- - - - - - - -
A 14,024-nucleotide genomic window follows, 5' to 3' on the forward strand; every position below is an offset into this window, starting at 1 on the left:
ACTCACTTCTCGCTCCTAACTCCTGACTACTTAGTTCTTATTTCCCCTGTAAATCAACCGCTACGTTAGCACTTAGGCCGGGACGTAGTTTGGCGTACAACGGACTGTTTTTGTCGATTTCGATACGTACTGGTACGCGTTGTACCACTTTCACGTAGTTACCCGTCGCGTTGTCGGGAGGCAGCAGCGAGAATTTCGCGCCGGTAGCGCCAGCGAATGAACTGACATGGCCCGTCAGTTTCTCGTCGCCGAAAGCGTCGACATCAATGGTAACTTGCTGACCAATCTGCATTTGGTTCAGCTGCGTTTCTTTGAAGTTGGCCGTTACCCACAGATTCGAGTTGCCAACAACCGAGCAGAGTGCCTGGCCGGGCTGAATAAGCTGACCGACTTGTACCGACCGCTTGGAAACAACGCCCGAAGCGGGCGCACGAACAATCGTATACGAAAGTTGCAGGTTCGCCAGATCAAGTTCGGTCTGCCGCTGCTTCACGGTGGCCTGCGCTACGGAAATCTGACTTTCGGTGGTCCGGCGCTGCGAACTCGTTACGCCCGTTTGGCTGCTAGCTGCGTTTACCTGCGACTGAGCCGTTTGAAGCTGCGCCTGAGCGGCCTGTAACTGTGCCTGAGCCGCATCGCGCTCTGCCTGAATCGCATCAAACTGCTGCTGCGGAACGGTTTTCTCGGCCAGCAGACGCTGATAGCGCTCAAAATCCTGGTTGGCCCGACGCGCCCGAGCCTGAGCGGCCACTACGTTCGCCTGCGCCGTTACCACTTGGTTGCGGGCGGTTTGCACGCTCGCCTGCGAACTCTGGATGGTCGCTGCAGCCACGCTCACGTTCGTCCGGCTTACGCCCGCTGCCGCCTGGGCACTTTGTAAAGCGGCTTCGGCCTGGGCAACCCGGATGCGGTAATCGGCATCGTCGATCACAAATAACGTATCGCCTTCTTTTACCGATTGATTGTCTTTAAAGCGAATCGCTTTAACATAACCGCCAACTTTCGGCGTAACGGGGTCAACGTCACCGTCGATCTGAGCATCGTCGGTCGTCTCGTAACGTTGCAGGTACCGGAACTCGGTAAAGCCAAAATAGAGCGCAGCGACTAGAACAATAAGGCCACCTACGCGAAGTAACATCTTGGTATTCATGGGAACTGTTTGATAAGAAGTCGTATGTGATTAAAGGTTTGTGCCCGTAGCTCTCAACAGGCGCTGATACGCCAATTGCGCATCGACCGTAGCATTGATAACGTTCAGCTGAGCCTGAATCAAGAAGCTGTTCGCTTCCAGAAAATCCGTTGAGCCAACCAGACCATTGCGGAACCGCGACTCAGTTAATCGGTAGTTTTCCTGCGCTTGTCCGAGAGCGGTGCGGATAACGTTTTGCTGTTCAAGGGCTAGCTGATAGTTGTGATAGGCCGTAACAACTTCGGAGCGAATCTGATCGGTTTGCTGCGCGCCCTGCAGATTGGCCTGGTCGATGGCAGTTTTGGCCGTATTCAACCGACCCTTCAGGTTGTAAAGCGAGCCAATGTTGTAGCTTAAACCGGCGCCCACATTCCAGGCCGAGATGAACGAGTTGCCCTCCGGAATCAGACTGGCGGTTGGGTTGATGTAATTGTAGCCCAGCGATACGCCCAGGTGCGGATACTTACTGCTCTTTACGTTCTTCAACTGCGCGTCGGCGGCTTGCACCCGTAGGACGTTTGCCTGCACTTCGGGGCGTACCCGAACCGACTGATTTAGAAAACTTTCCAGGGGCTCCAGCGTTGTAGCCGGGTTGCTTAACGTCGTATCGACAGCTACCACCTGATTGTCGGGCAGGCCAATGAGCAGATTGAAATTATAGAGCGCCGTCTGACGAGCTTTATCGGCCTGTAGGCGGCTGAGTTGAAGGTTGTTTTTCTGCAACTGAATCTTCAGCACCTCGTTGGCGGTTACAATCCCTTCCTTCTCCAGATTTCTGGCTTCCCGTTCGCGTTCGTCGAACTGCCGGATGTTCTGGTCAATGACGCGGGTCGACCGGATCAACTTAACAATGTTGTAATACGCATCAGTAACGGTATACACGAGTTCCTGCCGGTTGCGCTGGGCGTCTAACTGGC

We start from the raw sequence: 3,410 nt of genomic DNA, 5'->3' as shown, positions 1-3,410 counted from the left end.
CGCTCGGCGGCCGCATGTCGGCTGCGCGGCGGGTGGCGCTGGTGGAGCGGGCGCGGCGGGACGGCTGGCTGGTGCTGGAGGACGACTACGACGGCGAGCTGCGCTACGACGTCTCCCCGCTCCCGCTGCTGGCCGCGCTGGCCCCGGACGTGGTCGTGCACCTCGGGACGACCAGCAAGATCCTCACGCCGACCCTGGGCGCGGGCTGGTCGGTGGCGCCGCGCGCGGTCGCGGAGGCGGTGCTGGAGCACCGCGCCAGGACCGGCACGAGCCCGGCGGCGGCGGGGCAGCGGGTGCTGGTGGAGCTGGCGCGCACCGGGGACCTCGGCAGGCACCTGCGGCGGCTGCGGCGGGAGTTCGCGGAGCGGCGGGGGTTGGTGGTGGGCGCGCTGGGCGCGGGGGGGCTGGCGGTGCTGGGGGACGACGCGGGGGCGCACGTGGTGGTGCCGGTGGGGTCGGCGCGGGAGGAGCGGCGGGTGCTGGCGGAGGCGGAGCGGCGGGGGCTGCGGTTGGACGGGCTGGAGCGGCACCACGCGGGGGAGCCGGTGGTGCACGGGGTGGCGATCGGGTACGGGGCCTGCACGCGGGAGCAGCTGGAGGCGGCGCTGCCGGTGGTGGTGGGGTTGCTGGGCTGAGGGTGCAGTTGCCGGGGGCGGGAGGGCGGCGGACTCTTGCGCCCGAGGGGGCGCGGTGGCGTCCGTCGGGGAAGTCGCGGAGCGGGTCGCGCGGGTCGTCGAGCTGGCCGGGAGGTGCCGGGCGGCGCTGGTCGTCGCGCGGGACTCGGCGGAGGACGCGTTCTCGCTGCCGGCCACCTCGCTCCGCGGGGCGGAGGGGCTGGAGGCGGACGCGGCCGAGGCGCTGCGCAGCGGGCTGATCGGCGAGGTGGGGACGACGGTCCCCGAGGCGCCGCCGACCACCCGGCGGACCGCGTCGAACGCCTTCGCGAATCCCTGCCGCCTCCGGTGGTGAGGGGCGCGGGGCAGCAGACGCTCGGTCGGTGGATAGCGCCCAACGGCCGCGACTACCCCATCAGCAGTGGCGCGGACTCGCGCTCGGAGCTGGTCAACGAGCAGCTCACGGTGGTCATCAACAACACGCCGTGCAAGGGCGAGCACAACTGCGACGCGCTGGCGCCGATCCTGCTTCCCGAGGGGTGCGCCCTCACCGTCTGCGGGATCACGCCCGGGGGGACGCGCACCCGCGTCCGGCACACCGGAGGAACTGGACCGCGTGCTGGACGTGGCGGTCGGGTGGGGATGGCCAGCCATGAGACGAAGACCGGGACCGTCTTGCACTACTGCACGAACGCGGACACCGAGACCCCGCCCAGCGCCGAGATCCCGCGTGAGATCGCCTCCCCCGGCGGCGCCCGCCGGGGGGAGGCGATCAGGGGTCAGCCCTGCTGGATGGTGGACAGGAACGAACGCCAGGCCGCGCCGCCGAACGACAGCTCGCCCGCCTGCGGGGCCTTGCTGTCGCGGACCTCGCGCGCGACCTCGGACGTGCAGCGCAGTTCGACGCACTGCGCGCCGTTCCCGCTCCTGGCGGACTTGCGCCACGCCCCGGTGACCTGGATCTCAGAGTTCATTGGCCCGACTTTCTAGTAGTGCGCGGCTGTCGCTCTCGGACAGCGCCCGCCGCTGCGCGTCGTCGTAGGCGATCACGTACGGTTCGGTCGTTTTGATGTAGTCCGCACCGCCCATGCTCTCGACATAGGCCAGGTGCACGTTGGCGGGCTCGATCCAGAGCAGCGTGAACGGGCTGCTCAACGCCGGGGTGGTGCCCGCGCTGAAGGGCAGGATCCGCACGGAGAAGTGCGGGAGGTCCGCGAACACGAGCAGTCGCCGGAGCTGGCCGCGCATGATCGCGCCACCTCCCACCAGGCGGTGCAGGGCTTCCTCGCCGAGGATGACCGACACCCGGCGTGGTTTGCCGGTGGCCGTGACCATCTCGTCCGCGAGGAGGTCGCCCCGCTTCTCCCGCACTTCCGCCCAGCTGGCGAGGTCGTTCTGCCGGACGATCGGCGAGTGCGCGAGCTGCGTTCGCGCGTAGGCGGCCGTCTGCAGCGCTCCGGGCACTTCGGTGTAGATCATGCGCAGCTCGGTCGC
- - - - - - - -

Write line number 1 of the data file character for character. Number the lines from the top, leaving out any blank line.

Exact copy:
A 14,024-nucleotide genomic window follows, 5' to 3' on the forward strand; every position below is an offset into this window, starting at 1 on the left: